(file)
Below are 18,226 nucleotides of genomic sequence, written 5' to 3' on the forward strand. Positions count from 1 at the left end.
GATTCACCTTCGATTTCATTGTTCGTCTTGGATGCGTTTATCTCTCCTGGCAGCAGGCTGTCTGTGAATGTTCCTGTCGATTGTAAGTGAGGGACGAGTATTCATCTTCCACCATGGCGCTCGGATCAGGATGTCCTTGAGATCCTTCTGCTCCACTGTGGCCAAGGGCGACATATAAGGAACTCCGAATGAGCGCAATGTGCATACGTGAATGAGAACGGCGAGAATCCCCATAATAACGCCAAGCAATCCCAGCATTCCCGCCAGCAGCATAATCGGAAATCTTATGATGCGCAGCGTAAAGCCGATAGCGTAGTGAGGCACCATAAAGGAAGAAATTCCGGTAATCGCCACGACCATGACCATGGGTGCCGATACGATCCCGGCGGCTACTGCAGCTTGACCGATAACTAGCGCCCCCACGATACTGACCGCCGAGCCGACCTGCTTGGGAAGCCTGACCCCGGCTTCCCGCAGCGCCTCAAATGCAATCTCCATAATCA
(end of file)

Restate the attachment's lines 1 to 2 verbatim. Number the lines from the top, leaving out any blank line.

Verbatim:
Below are 18,226 nucleotides of genomic sequence, written 5' to 3' on the forward strand. Positions count from 1 at the left end.
GATTCACCTTCGATTTCATTGTTCGTCTTGGATGCGTTTATCTCTCCTGGCAGCAGGCTGTCTGTGAATGTTCCTGTCGATTGTAAGTGAGGGACGAGTATTCATCTTCCACCATGGCGCTCGGATCAGGATGTCCTTGAGATCCTTCTGCTCCACTGTGGCCAAGGGCGACATATAAGGAACTCCGAATGAGCGCAATGTGCATACGTGAATGAGAACGGCGAGAATCCCCATAATAACGCCAAGCAATCCCAGCATTCCCGCCAGCAGCATAATCGGAAATCTTATGATGCGCAGCGTAAAGCCGATAGCGTAGTGAGGCACCATAAAGGAAGAAATTCCGGTAATCGCCACGACCATGACCATGGGTGCCGATACGATCCCGGCGGCTACTGCAGCTTGACCGATAACTAGCGCCCCCACGATACTGACCGCCGAGCCGACCTGCTTGGGAAGCCTGACCCCGGCTTCCCGCAGCGCCTCAAATGCAATCTCCATAATCA